It’s not just about ensuring that progress continues in the K-12 arena. Education reform in the pre-college years is absolutely necessary, and the business community’s long support and involvement in that area should be sustained. In fact, it absolutely must continue. The problem is, though K-12 reform is necessary, it’s also insufficient. What’s really needed—as the labor economists and unemployment statistics keep telling us—is progress at the postsecondary level. We need many more workers—especially those who come from low-income and historically disadvantaged backgrounds—with college degrees and credentials. As hard as it is to say, the truth is that dramatic improvements at the K-12 level, and all of the efforts to fix our schools; to reward high quality teaching; and to help make students college ready—all of that merely gets these students to the starting line. As employers, you must do all you can to help get them to the finish line.
That means more programs like the Adult College Completion effort at IU and Ivy Tech. It means advocating with policymakers and education leaders for the fact that the learning you support for workers is accredited and credentialed. It means promoting college attainment for your employees through your various communication channels and motivating them by rewarding those who attain credentials/degrees. And it means more—and more generous—employer-based tuition-reimbursement programs.
The idea in targeting adults for postsecondary success is not simply to ensure that employers have a ready supply of trained workers for their own businesses. The view that’s required is much broader than that. Really, it’s about empowering the individual … because that’s ultimately the power that drives ALL businesses.
And that broader view is also required for triangulation, the third and final area in which the employer community can best contribute to Goal 2025. By triangulation, I simply mean that business leaders can’t limit their working partnerships to those that include members of the higher-ed community. They must also reach out to a third vital partner: the policy community.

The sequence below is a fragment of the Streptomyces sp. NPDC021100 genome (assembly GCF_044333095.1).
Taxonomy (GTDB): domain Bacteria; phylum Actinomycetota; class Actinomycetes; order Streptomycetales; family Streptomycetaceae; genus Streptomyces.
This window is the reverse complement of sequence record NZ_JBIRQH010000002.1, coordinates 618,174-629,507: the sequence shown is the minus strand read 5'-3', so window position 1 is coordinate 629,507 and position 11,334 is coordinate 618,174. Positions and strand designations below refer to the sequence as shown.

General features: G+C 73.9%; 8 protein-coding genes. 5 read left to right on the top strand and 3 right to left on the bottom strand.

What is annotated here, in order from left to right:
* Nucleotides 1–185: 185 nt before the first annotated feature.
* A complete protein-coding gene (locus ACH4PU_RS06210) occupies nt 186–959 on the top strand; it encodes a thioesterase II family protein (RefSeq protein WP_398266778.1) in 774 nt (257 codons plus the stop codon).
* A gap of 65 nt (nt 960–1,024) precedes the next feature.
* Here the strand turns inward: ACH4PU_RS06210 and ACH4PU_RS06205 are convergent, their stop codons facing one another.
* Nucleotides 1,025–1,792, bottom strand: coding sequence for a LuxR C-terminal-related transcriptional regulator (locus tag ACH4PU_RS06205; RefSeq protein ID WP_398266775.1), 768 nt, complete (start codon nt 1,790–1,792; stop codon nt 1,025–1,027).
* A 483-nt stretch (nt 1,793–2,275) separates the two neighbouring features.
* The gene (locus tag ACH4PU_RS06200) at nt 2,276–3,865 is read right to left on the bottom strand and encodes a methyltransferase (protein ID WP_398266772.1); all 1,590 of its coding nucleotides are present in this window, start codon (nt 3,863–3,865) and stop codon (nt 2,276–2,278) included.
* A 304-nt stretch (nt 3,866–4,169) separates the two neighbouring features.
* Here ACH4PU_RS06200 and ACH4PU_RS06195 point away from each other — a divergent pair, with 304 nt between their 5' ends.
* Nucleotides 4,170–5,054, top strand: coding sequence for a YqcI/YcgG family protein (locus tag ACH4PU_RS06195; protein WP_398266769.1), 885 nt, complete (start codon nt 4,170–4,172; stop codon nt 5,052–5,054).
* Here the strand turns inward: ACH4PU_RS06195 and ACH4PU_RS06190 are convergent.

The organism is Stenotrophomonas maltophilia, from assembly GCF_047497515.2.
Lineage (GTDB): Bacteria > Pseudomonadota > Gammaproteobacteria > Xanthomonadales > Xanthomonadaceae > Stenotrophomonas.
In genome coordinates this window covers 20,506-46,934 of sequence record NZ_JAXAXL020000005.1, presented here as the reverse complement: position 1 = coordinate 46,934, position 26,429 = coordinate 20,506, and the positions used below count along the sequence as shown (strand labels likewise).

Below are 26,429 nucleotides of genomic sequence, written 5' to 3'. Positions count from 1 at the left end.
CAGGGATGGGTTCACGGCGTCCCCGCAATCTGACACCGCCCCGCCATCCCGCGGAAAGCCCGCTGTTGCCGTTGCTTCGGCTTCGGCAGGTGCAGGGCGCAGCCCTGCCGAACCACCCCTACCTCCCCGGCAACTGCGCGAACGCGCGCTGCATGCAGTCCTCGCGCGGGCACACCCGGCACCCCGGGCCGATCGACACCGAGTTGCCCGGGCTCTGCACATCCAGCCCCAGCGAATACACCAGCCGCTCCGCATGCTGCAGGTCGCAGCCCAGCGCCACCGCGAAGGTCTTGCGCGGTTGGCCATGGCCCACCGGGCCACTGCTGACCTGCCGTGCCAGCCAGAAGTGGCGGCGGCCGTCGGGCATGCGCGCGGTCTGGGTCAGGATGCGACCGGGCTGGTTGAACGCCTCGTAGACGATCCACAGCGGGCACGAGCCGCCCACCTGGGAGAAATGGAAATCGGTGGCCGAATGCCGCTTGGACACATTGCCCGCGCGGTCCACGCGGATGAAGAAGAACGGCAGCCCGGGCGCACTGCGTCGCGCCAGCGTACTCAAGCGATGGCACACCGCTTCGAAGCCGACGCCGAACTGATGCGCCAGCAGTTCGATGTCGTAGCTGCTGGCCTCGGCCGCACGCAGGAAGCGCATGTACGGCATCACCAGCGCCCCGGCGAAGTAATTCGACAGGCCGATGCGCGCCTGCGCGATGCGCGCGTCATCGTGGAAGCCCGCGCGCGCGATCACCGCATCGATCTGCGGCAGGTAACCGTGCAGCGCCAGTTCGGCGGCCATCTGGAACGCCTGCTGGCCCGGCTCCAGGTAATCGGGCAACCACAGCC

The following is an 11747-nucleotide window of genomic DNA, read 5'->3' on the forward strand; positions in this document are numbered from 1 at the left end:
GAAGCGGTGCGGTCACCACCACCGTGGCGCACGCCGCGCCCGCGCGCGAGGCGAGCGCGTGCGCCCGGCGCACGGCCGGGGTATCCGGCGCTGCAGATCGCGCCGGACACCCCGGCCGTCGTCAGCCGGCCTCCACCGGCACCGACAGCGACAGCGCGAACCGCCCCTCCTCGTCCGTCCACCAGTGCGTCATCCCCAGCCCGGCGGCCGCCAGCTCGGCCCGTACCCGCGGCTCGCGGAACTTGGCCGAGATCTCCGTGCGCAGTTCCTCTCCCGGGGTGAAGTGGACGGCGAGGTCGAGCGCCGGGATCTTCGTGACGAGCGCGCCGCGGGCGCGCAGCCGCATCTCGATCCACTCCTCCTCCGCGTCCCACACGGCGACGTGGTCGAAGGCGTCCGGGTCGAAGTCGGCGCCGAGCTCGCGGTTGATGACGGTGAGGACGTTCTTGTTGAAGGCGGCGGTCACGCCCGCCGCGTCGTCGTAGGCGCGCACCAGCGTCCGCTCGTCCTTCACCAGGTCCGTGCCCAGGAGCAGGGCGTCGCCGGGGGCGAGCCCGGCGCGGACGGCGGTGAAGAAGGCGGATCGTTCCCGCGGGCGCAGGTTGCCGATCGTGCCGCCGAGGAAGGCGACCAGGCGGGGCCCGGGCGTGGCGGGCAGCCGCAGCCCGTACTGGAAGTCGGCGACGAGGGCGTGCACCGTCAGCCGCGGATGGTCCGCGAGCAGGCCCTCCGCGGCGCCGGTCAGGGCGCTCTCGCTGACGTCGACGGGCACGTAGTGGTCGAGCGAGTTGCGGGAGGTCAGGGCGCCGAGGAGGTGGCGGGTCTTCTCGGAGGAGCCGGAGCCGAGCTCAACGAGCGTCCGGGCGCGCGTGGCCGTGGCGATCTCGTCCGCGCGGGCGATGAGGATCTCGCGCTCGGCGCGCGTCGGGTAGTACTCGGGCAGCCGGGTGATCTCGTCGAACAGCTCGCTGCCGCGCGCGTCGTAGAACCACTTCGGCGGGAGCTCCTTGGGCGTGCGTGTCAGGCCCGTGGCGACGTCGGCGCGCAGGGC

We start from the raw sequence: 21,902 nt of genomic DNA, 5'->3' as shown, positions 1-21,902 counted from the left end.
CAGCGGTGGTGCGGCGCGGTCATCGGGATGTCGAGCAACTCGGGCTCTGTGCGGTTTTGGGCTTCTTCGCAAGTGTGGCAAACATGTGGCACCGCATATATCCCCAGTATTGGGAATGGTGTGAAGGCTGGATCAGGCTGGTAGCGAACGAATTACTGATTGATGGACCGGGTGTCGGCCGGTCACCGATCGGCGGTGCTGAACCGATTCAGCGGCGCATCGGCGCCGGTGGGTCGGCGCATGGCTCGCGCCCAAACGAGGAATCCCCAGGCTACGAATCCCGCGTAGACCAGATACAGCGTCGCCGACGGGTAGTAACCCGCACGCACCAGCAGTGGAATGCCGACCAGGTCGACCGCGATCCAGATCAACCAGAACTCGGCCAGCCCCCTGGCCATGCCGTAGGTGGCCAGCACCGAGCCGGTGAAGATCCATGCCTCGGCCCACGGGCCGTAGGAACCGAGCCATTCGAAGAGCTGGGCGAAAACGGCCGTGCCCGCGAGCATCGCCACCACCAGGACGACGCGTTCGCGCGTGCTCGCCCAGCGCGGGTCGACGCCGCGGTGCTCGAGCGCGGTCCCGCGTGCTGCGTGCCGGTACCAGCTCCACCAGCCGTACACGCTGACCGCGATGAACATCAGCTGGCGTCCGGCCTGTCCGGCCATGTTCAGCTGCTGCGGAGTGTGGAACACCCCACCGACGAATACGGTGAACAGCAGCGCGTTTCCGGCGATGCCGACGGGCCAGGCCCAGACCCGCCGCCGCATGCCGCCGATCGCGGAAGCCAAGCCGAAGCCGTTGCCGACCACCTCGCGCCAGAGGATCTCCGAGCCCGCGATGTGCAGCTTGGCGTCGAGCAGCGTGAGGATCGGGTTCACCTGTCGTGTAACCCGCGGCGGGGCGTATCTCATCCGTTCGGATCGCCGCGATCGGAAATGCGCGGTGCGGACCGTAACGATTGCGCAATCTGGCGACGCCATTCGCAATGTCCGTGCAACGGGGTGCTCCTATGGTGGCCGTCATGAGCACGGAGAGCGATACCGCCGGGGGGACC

In short, employers must become active and committed advocates for policy change—the kind of systemic, civic-minded policy change whose aim is to improve the overall economy. Too often, the only higher-ed policy efforts that business leaders seem to support are those whose goals are narrow—even provincial. What’s really needed are new policies that can bring about widespread improvement in degree attainment, not efforts that benefit a particular institution—even if that institution happens to be your alma mater.
In other words, it’s vital that business leaders think and work expansively as they join the reform effort. Public-private partnerships are critical to our success as we work to achieve the Big Goal, but they must be triangular partnerships—cooperative, mutually beneficial ones that involve business, higher education and the policy community.
So we know we’re aiming high, and that we have a long way to go to reach that 60 percent goal, in Indiana and throughout the nation. But in our view, the achievement of this Big Goal is vital—not only to maintain a good quality of life for individual Americans, but to ensure the long-term stability and security of our society as a whole. What’s more, we at Lumina are convinced that this ambitious goal is achievable—so long as the various stakeholders work together and work according to a plan.
We do have a plan to reach Goal 2025, and I’ve brought along with me a small brochure that summarizes Lumina’s Strategic Plan. Naturally, with a goal this big, our plan to reach it has room for many partners. I encourage you to pick up a copy, and to look for a place where you can plug in. I also urge you to review another document I brought with me today—a one-page policy brief that highlights the degree-attainment challenge here in Indiana. It clearly shows achievement gaps among various segments of the state’s population and breaks down college-completion rates by county. I urge you to pick up one of these briefs, and to really think about ways that you and the organizations you represent can address the challenge it presents.
At Lumina, we’re thinking about this challenge every day—and in every state—because it is very much a national challenge. That’s why we approach Goal 2025 not as an institutional goal for Lumina, but as a nationwide goal—a national imperative.
And we are certainly not alone in that approach. Many higher education leaders, state and federal officials, and business leaders have identified college attainment as a top priority.
In fact, as I close my remarks this afternoon and prepare to take a few questions, I want to underscore the urgent need for this sort of broad-based, cooperative action as we confront the challenge of increasing college attainment. The Big Goal is truly a vital national task. And we all need to be in the game.
Thank you very much.